Rugby World Cup

British bollocks marks start of World Cup phony war

Canon Rugby in Focus: The British press campaign to get under the All Blacks' skins is underway

The British bollocks has begun and it’s only going to get worse.

The All Blacks fly to Japan this morning, two weeks out from their first World Cup match, against South Africa.

The Springboks are a long-time rival, an arch foe, but they won’t be the only one in Japan.

And I’m not talking Ireland, now No.1 in the world, or Wales, who are coached by the increasingly acerbic Warren Gatland.

Or England and their smiling Aussie coach Eddie Jones, or Australia, or even France - who have, on and off, been an All Blacks’ nemesis at World Cups.

No, it’s the British media who will be a persistent thorn in the All Blacks' side, pricking away at different times, looking to upset and derail their plans for a historic third World Cup win in succession.

Stuart Barnes kicked it off with his assertion that the All Blacks push the boundaries at the breakdown with their openside flankers especially adept at being “cynical cheats”.

It’s why, he claimed, Steve Hansen was taking three openside flankers to Japan.

"There's no McCaw this time but there are three opensides, all breakdown experts,” Barnes said in a staggering case of stating the obvious.

“The tournament will be won by the team that controls the tempo of the game — and the breakdown is the heartbeat of ball in play — but also the area of contentious calls that will be made by officials aware of what their masters want."

Stop the press! The All Blacks loose forwards try to control the game’s tempo. What next? The front row will look to dominate in the scrums?

This sort of drivel will be water off a duck’s back for the All Blacks, who have been called cheats for as long as the game’s been played. It’s a regular ‘go-to’ for British writers who need to fill a few column inches and can’t muster an original thought.

Next will be an attack on the haka as it gives the All Blacks an unfair advantage, then they’ll be accused of being unsmiling giants.

Another predictable doozy will be how New Zealand rugby plunders the Pacific Islands of players - a fact that ignores historical migration and is especially ironic from journalists whose home team has Manusamoa Tualigi in its ranks!

Toss into that mix claims that little old ladies found sipping tea in Matamata truck stops are experts on the game because it’s a religion and an obsession in New Zealand, and that should round out the predictable stereotype puffery heading the All Blacks way.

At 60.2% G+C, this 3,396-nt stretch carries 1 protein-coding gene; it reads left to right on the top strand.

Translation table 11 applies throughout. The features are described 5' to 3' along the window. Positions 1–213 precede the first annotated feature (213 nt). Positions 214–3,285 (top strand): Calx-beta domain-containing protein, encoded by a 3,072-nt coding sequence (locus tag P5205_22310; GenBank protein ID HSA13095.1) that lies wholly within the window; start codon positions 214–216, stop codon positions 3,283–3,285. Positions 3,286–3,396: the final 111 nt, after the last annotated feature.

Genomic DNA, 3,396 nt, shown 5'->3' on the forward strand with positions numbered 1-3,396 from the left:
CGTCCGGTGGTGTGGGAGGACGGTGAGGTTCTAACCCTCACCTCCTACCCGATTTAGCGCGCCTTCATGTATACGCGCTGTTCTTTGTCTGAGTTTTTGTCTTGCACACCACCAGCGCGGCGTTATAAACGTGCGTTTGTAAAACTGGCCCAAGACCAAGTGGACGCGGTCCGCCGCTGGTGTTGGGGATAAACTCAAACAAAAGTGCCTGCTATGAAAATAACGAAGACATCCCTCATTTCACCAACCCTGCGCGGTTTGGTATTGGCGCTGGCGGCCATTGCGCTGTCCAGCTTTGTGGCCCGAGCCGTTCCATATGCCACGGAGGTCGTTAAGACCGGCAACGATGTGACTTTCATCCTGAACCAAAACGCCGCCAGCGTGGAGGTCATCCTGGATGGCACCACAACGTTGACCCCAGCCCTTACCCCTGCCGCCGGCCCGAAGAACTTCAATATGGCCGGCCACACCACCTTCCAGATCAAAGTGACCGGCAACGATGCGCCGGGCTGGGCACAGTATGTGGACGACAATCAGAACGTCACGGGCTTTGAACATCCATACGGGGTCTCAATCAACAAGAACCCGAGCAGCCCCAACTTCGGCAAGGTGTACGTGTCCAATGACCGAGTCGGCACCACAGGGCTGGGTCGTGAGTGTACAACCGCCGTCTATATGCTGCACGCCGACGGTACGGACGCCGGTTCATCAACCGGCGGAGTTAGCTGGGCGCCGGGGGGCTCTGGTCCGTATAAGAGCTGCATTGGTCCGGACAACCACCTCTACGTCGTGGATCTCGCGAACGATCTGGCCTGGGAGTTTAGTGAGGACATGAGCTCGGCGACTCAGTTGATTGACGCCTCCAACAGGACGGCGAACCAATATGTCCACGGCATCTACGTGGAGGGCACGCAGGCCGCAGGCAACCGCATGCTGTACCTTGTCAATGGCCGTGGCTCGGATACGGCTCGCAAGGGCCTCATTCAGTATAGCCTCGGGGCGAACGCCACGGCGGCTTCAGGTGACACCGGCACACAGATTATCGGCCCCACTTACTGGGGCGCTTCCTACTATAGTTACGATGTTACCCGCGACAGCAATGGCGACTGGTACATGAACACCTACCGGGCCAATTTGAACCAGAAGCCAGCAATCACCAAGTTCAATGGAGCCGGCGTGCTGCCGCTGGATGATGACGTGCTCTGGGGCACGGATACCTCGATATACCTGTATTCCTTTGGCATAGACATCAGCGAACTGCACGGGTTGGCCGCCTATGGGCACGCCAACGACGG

Most of the players will be unaware of what is being said or written about them unless it pops up on Twitter or Instagram.

They live in a bubble of hotels and training fields that is rarely pricked from the outside, with some players only aware of what’s happening in the world around them if they see it on social media.

For Hansen that’s a good thing, though the coach will read every word that’s written and fire back when he deems the time is right.

Hansen’s never missed the chance to ‘correct’ a journalist and that won’t change in the next two months, his last as All Blacks coach.

He also knows the best response to any jibes from scribes is on the field, where the All Blacks are intent on creating history in Japan.

Hansen has a smorgasboard of selection options, especially in the backs where he can start Ben Smith at fullback, and either Beauden Barrett or Richie Mo’unga at first five, with the other on the bench.

That’s the set up I favour and I don’t really care whether Barrett or Mo’unga starts. I just think having one on the bench provides the opportunity for impact late in the match - which history shows can be vital.

As impressive as the All Blacks were in the 92-7 romp against Tonga in Hamilton, their scoring rate dropped away in the second half.

Part of that is natural as it is hard to stay focused when the scoreboard is out-pacing the clock. But the bench have to influence the game, changing the tempo and intensity, even if the score is lopsided.

Hansen, I suspect, will opt for his dual pivots in the opening test against the Springboks, with Barrett at fullback.

Either way, Sevu Reece and George Bridge have to start on the wings against South Africa after impressing, again, in Hamilton.

The match was disappointing as Tonga failed to exert any sort of pressure on the All Blacks, but it did allow Smith to re-find a bit of confidence.

It also showed that, while Bridge and Reece are superb finishers, they are also good at creating space for others.

And we saw that Ardie Savea will be used out wide at the World Cup where his pace gives the All Blacks something few other teams have.

He had a hand in setting up a couple of tries and he scorched away to score one himself, but was also effective at the breakdown and, in the rare moments Tonga had the ball, on defence.

The All Blacks will look to play at pace, real pace, in the heat and humidity of Japan.

When quizzed about his props after the match, Hansen lauded trainer Nic Gill for getting their weight and bulk down, and speed and agility up.

If proof was needed that the All Blacks will look to run teams off their feet in Japan, there it was.

Perhaps they will play at such a pace the Brits will accuse them of being too quick and skillful for the games to be a fair contest.

It’s ridiculous, of course, but no more stupid than some of the claims that will be flung at the All Blacks during the course of the tournament.

The British bollocks has begun.

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